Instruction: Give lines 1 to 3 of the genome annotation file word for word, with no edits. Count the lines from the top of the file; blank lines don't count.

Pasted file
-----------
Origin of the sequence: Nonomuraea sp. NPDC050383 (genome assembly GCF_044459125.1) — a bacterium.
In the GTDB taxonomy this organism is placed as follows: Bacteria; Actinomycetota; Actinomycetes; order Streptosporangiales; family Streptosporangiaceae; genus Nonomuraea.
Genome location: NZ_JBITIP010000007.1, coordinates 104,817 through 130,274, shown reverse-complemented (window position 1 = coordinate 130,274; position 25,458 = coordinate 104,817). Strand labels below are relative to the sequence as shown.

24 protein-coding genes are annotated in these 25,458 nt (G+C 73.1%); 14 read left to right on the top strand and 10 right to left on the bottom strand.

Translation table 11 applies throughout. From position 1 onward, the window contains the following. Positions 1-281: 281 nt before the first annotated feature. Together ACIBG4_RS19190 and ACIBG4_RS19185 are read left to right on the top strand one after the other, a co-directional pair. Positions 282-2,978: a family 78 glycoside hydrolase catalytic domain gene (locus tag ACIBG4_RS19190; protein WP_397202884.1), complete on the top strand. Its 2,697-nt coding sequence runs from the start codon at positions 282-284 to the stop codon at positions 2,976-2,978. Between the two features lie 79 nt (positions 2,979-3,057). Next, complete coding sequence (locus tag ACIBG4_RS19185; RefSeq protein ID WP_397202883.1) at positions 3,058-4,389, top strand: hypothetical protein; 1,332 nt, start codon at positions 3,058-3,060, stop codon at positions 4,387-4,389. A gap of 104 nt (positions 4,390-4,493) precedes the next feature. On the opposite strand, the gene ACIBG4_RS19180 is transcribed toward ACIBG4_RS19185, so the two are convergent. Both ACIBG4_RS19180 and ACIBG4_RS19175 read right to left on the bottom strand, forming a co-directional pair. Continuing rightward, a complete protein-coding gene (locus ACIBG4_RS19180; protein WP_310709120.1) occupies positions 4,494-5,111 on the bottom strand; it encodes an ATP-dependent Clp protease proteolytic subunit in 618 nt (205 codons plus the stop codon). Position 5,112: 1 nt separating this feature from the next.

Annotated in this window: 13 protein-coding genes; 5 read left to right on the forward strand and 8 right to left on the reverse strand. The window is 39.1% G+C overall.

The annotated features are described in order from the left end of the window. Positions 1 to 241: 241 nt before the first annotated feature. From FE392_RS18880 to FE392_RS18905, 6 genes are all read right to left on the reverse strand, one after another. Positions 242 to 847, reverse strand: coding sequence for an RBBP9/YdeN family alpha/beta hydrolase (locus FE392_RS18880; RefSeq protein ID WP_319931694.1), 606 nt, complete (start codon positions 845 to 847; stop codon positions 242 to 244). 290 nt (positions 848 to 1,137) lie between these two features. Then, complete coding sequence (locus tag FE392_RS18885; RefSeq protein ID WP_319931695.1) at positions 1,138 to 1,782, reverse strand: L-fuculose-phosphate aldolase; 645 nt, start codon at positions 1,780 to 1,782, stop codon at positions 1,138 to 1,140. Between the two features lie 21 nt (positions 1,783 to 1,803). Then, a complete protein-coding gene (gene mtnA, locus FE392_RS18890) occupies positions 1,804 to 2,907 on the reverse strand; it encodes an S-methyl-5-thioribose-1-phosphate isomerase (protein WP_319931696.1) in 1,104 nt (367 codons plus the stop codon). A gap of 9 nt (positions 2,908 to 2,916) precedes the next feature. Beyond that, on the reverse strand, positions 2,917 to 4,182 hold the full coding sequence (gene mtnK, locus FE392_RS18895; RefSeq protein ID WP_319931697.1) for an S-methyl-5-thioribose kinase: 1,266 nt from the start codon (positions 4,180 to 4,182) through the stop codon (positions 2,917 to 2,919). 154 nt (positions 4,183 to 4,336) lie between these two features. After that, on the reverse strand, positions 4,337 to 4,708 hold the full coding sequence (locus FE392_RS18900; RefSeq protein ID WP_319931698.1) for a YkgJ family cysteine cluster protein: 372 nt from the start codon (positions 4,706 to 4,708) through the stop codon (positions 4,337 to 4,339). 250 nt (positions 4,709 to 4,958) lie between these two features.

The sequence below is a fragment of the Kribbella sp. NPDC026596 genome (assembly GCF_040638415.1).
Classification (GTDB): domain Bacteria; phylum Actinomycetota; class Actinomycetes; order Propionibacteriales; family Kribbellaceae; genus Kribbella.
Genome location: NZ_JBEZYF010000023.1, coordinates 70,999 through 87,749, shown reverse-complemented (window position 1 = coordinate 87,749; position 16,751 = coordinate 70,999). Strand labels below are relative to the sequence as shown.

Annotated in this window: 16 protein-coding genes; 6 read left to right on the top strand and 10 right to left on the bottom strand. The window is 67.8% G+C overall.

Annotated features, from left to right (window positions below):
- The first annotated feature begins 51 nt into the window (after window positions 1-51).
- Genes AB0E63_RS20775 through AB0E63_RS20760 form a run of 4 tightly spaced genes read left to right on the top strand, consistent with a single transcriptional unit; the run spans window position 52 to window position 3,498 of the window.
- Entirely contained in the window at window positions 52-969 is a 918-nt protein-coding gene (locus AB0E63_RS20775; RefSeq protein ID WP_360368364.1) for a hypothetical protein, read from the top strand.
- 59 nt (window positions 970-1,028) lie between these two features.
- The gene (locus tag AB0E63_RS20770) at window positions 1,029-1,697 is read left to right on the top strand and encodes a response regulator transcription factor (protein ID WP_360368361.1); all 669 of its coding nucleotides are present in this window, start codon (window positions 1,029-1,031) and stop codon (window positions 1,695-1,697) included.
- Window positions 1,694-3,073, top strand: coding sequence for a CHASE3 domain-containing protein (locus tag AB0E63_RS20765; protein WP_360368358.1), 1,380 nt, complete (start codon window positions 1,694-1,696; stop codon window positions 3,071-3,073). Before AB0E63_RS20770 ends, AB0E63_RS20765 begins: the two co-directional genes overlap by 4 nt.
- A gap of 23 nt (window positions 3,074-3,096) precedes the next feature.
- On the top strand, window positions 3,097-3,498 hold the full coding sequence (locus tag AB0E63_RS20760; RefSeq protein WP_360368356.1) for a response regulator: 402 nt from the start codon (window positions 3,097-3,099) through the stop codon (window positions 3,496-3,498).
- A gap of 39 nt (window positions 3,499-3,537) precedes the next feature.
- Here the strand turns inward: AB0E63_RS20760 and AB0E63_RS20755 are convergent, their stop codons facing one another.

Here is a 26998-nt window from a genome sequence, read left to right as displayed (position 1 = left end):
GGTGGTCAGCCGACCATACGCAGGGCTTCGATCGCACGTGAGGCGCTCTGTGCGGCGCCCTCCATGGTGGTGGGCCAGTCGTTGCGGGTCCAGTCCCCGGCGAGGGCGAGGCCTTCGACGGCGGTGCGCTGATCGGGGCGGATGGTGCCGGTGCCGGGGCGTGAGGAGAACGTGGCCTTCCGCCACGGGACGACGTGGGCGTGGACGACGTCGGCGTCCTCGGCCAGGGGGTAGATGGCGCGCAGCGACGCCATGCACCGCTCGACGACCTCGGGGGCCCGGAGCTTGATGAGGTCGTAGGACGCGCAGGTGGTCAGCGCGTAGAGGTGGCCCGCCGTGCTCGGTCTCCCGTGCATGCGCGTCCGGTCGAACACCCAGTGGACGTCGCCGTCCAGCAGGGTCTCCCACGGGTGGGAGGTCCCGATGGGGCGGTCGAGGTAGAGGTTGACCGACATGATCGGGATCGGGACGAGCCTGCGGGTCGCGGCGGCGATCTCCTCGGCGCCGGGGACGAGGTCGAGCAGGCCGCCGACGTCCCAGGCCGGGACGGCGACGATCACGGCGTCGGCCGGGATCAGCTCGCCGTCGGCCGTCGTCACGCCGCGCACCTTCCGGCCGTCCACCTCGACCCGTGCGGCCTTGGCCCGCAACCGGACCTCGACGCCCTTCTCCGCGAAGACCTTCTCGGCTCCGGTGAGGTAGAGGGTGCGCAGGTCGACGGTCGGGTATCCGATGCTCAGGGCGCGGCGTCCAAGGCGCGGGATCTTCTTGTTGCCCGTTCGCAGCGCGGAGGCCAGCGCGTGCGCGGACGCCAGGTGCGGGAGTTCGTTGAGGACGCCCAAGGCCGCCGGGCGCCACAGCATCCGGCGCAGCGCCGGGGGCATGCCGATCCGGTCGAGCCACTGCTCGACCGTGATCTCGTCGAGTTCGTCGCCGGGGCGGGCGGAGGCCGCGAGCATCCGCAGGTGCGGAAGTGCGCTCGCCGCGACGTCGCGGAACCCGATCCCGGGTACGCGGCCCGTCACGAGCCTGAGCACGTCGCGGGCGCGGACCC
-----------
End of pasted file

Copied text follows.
Origin of the sequence: Nonomuraea sp. NPDC050383 (genome assembly GCF_044459125.1) — a bacterium.
In the GTDB taxonomy this organism is placed as follows: Bacteria; Actinomycetota; Actinomycetes; order Streptosporangiales; family Streptosporangiaceae; genus Nonomuraea.
Genome location: NZ_JBITIP010000007.1, coordinates 104,817 through 130,274, shown reverse-complemented (window position 1 = coordinate 130,274; position 25,458 = coordinate 104,817). Strand labels below are relative to the sequence as shown.